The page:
that our bill of fare on the march was "three blackberries a day, pick
them yourself, and if you got a fought one it was to be turned over to
the commissary) and the crowds of people who turned out to see us pass
and supply us with what food they had. I remember that on reaching
Piedmont, late in the night, my regiment was assigned a place of bivouac
which was covered with water, and I looked around for some more comfortable
quarters until I found in an old-fashioned Virginia chicken-coop a couch
where "nature's sweet restorer, balmy sleep," soon brought me rest as refreshing
as I ever enjoyed on downy pillows.
We were detained at Piedmont until late in the night
of the 20th by being unable to obtain transportation.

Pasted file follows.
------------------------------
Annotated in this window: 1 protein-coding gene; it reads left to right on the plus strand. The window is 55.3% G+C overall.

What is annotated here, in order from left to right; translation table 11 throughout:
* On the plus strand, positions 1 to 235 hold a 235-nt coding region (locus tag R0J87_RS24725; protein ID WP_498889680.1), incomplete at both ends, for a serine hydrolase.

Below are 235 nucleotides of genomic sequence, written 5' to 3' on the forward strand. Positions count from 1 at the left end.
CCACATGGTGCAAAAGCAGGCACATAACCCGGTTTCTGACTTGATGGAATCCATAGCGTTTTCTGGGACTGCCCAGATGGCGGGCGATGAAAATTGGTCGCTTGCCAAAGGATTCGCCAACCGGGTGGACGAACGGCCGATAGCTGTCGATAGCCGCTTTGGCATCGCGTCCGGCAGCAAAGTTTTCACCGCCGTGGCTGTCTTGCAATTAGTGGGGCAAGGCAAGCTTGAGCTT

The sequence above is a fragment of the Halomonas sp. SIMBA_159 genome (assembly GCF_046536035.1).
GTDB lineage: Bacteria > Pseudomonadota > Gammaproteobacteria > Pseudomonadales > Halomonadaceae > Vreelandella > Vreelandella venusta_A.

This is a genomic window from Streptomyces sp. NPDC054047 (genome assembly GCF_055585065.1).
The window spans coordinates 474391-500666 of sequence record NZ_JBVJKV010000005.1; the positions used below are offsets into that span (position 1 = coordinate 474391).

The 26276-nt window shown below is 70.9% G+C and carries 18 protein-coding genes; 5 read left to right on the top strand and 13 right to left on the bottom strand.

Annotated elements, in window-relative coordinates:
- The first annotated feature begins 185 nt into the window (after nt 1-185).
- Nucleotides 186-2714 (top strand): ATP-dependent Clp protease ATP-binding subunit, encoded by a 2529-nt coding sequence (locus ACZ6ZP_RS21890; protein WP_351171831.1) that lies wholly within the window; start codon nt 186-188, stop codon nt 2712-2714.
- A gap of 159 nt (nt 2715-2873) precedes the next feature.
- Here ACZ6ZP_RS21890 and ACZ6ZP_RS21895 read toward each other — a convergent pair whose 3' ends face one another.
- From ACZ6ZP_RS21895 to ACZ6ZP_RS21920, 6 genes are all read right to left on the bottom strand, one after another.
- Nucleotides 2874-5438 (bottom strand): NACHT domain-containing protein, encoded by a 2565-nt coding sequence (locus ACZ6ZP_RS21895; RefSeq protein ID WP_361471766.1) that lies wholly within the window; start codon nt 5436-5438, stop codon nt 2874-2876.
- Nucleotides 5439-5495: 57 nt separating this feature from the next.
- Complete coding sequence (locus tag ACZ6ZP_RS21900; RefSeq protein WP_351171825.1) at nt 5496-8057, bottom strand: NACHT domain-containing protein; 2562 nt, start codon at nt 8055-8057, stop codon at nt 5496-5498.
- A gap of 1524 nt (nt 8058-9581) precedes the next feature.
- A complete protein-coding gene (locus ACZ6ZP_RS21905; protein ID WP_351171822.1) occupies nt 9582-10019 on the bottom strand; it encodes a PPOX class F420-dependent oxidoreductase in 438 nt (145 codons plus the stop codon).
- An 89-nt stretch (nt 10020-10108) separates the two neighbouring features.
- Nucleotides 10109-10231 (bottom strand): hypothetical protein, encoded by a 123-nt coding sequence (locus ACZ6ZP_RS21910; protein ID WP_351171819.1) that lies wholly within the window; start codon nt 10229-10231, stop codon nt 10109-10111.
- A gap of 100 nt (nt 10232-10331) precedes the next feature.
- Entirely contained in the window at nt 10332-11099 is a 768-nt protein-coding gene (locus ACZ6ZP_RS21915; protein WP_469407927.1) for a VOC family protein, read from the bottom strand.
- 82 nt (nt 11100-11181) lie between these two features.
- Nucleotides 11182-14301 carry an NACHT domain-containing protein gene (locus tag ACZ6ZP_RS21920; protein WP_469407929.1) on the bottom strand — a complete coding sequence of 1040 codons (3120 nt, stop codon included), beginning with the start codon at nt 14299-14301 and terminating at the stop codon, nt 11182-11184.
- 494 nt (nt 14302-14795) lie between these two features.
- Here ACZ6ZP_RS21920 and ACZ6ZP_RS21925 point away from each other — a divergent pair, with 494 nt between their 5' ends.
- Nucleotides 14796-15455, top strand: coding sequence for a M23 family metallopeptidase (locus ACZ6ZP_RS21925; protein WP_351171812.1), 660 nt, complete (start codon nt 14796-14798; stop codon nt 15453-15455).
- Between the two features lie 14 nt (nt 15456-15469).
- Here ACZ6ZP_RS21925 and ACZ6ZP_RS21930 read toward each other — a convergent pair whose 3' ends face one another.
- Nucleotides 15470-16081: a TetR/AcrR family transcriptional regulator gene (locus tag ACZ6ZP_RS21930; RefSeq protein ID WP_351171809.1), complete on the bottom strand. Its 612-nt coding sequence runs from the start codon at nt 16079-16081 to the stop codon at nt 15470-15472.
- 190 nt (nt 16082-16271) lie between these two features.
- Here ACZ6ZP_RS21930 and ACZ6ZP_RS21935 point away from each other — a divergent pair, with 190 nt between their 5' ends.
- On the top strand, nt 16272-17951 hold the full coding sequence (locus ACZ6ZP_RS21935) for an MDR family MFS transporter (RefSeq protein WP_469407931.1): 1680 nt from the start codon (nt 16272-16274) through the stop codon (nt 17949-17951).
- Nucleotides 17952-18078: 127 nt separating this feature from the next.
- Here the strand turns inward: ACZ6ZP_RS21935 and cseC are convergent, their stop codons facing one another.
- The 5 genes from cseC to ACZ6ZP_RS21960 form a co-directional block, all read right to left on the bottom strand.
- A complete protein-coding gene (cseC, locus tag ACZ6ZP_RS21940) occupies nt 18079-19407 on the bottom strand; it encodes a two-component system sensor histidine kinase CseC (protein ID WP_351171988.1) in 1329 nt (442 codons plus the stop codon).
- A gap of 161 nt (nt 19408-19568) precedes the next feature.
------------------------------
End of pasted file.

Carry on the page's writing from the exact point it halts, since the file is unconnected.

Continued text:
I witnessed here an incident which illustrated the
fact that at this date every private in our ranks thought himself as good
as the highest officer. While General Kirby Smith was superintending
the embarkation of
the troops, a private in my company asked him
a question, to which the General gave a rough reply, whereupon the
soldier straightened himself up and said: "I asked you a civil question,
sir, and if you were disposed to act the gentleman you would give me a
civil answer." General Smith at once grasped the hilt
of his sword, but the soldier quietly drew his pistol
and said: "If you don't put up that sword I'll shoot you."
The private was arrested, but Colonel Hill interceded
for him and General Smith generously consented to his release.
I do not know whether it is true, as was currently
reported, that one of the engineers proved traitor and caused a collision
of two trains, but I know that we
had a wearisome night on the crowded cars waiting
for the track to be cleared; that we went down Sunday morning very
cautiously, expecting the enemy to strike the railroad; that for miles